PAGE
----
Assaults on Human Rights Defenders on the Rise in Vietnam
The second half of 2015 saw an alarming rise in the number of violent attacks and threats against human rights defenders, petitioners, and their family members in Vietnam. Civil Rights Defenders calls on the Vietnamese authorities to end these attacks and to bring perpetrators to justice in line with Vietnam’s international human rights obligations.
Between June and mid December, at least 22 incidents of violent attacks were reported through out the country, affecting at least 42 persons (see timeline below). This is an increase from the January-May period, during which at least 14 attacks affecting 27 persons were recorded. Many of these attacks were perpetrated with impunity in broad daylight by police or plainclothes agents. In some cases, defenders’ family members or their private residence was targeted. In the latest incident on 6 December, a group of about 20 masked men assaulted and robbed human rights lawyer Nguyen Van Dai and three other activists in Nghe An province, after Dai addressed a human rights forum for local villagers and activists. Unidentified men also attacked Dai’s apartment in Hanoi in January this year.
“These blatant violations of the right to personal security are leaving behind a blood trail that is shockingly inimical to Vietnam’s status as a member of the UN Human Rights Council and a state party to numerous human rights treaties,” said Marie Månson, Human Rights Defenders at Risk Programme Director, Civil Rights Defenders. Vietnam abstained from a UN General Assembly draft resolution on the recognition and protection of human rights defenders last month at the Third Committee. The resolution will be put to a second and final vote on 17 December in New York.
There continues be a lack of credible, transparent and thorough investigations into these brazen attacks. On 3 November, a group of men attacked and seriously injured human rights lawyers Tran Thu Nam and Le Van Luan in Hanoi after the lawyers met with their clients in a case of death in police custody. The lawyers said they recognised a policeman in plainclothes among the attackers. A week later, the Hanoi police announced they conducted an investigation, denied any police involvement, and said the attack was triggered by a “traffic dispute” between the attackers and the two lawyers.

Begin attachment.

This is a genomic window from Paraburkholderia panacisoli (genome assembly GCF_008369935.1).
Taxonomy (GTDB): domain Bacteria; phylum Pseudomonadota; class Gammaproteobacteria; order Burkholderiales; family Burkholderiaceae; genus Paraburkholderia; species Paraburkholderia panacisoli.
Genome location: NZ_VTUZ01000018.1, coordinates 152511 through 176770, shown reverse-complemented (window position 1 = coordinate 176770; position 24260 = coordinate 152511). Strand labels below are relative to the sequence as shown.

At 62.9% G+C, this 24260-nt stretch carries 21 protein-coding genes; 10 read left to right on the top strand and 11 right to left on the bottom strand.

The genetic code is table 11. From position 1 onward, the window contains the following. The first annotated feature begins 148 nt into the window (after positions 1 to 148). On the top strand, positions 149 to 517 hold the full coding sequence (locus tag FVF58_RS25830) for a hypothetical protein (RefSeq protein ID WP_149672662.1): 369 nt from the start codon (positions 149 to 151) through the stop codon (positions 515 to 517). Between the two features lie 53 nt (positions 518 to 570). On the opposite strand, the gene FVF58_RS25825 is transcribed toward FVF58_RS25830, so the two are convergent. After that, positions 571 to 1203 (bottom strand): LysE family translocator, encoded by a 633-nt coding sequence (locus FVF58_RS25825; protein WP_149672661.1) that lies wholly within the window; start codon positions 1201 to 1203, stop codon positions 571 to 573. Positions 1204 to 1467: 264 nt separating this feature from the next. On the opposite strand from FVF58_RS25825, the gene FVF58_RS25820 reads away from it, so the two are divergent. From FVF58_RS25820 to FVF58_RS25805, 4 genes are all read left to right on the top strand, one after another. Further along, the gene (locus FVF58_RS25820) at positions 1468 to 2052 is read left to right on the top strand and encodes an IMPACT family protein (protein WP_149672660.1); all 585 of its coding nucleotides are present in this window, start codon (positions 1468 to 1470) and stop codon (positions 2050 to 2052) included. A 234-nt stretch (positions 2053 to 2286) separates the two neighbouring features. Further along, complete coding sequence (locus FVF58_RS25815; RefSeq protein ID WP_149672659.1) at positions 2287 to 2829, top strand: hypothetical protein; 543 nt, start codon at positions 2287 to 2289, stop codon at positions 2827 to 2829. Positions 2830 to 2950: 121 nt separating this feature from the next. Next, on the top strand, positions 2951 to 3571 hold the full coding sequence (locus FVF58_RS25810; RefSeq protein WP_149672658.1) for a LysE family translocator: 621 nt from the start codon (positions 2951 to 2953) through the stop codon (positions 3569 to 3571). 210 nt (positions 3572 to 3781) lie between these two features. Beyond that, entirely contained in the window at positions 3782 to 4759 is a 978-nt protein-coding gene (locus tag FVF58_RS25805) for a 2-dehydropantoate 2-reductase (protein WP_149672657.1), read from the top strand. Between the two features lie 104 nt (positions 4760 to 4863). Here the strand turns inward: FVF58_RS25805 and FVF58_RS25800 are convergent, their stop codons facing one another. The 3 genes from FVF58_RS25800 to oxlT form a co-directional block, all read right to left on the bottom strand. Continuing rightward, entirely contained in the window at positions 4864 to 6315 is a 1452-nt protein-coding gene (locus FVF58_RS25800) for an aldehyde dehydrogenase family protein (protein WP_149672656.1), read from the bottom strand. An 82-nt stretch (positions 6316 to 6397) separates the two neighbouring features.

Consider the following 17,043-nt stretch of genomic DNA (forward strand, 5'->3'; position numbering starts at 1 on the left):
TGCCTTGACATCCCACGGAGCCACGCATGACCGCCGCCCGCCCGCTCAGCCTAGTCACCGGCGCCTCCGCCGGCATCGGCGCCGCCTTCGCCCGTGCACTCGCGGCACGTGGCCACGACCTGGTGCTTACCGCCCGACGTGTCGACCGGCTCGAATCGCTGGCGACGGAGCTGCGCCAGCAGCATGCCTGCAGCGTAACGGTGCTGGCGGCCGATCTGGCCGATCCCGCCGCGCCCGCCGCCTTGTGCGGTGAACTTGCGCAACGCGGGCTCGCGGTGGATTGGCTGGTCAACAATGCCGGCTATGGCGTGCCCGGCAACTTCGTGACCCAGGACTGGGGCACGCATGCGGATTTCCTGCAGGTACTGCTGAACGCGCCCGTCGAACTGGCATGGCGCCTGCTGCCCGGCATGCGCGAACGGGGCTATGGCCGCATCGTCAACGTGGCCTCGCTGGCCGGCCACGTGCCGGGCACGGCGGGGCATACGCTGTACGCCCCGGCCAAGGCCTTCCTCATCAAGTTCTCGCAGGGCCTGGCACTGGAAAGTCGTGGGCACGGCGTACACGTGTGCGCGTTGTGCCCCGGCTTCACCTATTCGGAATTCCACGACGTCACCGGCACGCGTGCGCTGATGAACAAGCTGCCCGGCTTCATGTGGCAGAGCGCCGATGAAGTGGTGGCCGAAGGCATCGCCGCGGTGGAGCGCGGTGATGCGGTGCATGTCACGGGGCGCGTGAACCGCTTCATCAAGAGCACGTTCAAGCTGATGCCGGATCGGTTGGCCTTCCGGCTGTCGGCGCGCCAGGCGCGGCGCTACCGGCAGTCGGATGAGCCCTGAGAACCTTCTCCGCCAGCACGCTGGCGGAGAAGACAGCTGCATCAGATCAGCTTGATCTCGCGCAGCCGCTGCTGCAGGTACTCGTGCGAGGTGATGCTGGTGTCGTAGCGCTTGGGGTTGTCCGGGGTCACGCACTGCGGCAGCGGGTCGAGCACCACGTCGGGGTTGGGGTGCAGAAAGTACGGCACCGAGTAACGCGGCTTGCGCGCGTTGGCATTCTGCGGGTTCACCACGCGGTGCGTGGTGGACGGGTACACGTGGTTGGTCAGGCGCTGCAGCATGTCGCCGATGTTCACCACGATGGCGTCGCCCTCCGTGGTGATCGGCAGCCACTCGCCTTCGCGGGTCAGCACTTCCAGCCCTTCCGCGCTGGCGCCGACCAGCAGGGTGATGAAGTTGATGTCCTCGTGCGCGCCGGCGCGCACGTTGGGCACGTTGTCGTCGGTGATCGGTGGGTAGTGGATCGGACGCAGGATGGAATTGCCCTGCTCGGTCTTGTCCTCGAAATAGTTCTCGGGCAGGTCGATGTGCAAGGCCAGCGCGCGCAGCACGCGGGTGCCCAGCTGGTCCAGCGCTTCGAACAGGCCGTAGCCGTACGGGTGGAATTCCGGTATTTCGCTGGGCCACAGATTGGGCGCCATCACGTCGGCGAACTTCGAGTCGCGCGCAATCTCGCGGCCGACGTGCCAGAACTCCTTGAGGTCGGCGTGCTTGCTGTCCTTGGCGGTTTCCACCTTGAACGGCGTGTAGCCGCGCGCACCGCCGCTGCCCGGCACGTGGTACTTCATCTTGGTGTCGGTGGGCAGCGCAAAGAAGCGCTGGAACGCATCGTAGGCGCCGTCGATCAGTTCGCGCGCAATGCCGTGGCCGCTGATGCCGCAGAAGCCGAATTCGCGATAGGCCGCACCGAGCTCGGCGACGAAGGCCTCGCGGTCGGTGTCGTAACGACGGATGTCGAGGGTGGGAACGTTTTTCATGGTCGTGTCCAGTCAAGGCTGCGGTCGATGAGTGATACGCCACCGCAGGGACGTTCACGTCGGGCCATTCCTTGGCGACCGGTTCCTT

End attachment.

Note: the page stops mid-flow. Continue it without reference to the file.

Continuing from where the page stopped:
At least 28 defenders and petitioners are also known to have been arbitrarily detained and questioned by police in the same period, including blogger Nguyen Ngoc Nhu Quynh, the recipient of the 2015 Civil Rights Defender of the Year Award. Ms Quynh received the award in absentia due to on-going restrictions on her freedom of movement. She was also attacked and injured by police in July during a peaceful assembly.
“Concerned governments must make it very clear to Vietnam that human rights defenders deserve recognition and protection, not kicks and punches, for their legitimate and important work,” said Marie Månson.
Vietnam has ratified the International Covenant on Civil and Political Rights (ICCPR) and the Convention against Torture and Other Cruel, Inhuman or Degrading Treatment or Punishment (CAT). Article 9 of the ICCPR guarantees the right to security of the person. Article 7 of the ICCPR and CAT guarantees the right to be free from torture or cruel, inhuman or degrading treatment. Vietnam thus has a positive obligation to prevent, investigate and hold accountable those responsible for violating these rights.
When its human rights record was reviewed by fellow UN member states in 2014 under the Universal Periodic Review (UPR), Vietnam agreed to implement numerous human rights recommendations, including to ensure a “favourable”, “friendly” and “safe and enabling” environment for human rights defenders and civil society actors. In a statement marking International Human Rights Day last week, deputy minister of foreign affairs Ha Kim Ngoc said that Vietnam “steadfastly pursues the policy of ensuring full enforcement of basic rights and freedom for each citizen.”
In addition to violent attacks, scores of human rights defenders and government critics remain in prison after being convicted in unfair trials under broad and vague provisions of the Penal Code. Several activists and bloggers are in detention awaiting trial, including blogger Nguyen Huu Vinh (aka Anh BaSam) and his assistant Nguyen Thi Minh Thuy, former prisoner of conscience Tran Anh Kim, and blogger Nguyen Dinh Ngoc (aka Nguyen Ngoc Gia).
Seriously flawed provisions often abused to prosecute activists remain intact in the recently revised Penal Code, adopted in late November and effective from 1 July, 2016. The National Assembly is considering a draft law on associations that contains highly restrictive provisions and intrusive requirements inconsistent with Vietnam’s obligations to protect and promote the right to freedom of association.